White-necked Thrush (Turdus albicollis)

White-necked Thrush

[order] PASSERIFORMES | [family] Turdidae | [latin] Turdus albicollis | [UK] White-necked Thrush | [FR] Grive a col blanc | [DE] Trauerdrossel | [ES] Tordo de Collar Blanco | [NL] Witneklijster


Genus Species subspecies Breeding Range Breeding Range 2 Non Breeding Range
Turdus albicollis SA Colombia to e Brazil and n Argentina
Turdus albicollis albicollis
Turdus albicollis contemptus
Turdus albicollis crotopezus
Turdus albicollis paraguayensis
Turdus albicollis phaeopygoides
Turdus albicollis phaeopygus
Turdus albicollis spodiolaemus

Physical charateristics

It is brown above with greyish underparts and a white throat with dark streaks and a white crescent on the breast. The bill is dark and it has a thin orange-yellow eye-ring. Sexes are similar, but young birds are duller, flecked with orange above and spotted with dark brown below. There are seven races, differing mainly in the details of the plumage.

Listen to the sound of White-necked Thrush

[audio:http://www.aviflevoland.nl/sounddb/W/White-necked Thrush.mp3]

Copyright remark: Most sounds derived from xeno-canto

wingspan min.: 0 cm wingspan max.: 0 cm
size min.: 22 cm size max.: 23 cm
incubation min.: 12 days incubation max.: 13 days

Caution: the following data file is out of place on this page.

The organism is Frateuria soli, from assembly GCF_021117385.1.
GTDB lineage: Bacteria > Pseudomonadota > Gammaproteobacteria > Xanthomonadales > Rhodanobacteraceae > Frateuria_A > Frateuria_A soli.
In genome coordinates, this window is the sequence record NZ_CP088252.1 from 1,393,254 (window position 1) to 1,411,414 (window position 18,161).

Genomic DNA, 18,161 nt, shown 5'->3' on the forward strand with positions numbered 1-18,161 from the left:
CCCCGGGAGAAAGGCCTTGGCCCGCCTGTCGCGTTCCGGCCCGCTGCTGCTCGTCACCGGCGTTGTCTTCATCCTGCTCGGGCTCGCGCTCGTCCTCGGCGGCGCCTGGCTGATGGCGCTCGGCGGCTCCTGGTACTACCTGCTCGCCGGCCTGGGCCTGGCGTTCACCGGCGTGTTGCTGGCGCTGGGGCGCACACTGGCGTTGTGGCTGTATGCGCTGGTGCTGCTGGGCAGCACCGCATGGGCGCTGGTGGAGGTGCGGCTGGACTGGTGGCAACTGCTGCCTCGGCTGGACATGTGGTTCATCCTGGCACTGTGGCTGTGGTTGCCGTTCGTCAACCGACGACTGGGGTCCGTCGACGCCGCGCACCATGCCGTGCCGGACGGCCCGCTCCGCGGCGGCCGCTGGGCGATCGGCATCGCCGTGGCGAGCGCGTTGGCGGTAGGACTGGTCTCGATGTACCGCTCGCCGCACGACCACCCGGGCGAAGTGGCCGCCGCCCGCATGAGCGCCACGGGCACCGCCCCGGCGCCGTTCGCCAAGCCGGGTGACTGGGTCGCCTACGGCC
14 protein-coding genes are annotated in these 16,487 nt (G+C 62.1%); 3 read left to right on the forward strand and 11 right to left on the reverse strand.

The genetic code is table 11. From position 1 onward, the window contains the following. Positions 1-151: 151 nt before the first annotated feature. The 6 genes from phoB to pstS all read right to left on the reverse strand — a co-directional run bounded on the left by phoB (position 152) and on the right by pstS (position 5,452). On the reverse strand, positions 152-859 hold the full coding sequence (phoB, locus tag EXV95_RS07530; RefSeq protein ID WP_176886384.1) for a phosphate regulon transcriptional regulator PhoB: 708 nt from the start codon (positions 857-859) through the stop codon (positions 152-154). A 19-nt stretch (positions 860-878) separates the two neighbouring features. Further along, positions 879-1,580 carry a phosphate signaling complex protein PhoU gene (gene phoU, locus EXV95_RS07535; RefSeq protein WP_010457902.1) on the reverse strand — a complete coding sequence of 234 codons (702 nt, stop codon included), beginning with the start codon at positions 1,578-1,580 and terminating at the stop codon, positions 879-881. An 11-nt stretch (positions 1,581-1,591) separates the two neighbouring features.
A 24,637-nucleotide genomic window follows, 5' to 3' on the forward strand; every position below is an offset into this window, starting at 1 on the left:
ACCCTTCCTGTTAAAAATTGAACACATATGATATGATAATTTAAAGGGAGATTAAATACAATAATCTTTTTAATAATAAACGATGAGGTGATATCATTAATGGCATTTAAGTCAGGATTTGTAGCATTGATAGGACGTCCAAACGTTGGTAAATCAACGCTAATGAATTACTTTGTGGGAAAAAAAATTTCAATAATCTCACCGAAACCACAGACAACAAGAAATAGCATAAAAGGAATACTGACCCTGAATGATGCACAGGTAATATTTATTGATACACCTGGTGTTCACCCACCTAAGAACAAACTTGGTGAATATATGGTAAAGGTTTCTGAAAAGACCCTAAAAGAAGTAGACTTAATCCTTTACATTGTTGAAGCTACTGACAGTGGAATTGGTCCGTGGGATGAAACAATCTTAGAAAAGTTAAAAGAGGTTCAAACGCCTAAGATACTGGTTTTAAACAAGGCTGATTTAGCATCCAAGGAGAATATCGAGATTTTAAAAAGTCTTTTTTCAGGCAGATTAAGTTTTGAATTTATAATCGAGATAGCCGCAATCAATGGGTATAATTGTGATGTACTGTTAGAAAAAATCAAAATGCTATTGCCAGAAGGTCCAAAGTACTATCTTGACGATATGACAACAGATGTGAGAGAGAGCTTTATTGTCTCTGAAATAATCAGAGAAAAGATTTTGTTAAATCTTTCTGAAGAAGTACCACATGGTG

fledging min.: 0 days fledging max.: 13 days
broods: 1   eggs min.: 2  
      eggs max.: 3  


South America : Colombia to East Brazil and North Argentina


It is found in the undergrowth and near the ground in humid forest and seems to be quite a shy bird.


The nest is a lined cup of twigs low in a tree or bush. Two to three reddish-blotched green-blue eggs are laid and incubated by the female alone for 12-13 days.

Feeding habits

The White-necked Thrush mainly feeds on or near the ground on invertebrates, and will follow army ant swarms. It also takes some fruit and berries. `


This species has an extremely large range, and hence does not approach the thresholds for Vulnerable under the range size criterion (Extent of Occurrence <20,000 km2 combined with a declining or fluctuating range size, habitat extent/quality, or population size and a small number of locations or severe fragmentation). The population trend appears to be stable, and hence the species does not approach the thresholds for Vulnerable under the population trend criterion (>30% decline over ten years or three generations). The population size has not been quantified, but it is not believed to approach the thresholds for Vulnerable under the population size criterion (<10,000 mature individuals with a continuing decline estimated to be >10% in ten years or three generations, or with a specified population structure). For these reasons the species is evaluated as Least Concern.

The White-necked Thrush is distributed from Mexico through Colombia and northern South America with a disjunct population in eastern and southern Brazil and adjoining areas of Paraguay and Argentina.

White-necked Thrush status Least Concern


Sedentary throughout range.

Distribution map

White-necked Thrush distribution range map

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